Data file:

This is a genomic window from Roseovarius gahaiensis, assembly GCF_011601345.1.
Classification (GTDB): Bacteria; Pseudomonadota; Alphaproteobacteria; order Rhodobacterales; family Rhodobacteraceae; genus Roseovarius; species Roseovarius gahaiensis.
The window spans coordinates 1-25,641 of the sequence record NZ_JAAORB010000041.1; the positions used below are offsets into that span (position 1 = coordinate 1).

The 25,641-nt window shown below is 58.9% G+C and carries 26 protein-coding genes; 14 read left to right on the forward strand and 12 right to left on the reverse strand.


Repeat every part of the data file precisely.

This is a genomic window from Roseovarius gahaiensis, assembly GCF_011601345.1.
Classification (GTDB): Bacteria; Pseudomonadota; Alphaproteobacteria; order Rhodobacterales; family Rhodobacteraceae; genus Roseovarius; species Roseovarius gahaiensis.
The window spans coordinates 1-25,641 of the sequence record NZ_JAAORB010000041.1; the positions used below are offsets into that span (position 1 = coordinate 1).

The 25,641-nt window shown below is 58.9% G+C and carries 26 protein-coding genes; 14 read left to right on the forward strand and 12 right to left on the reverse strand.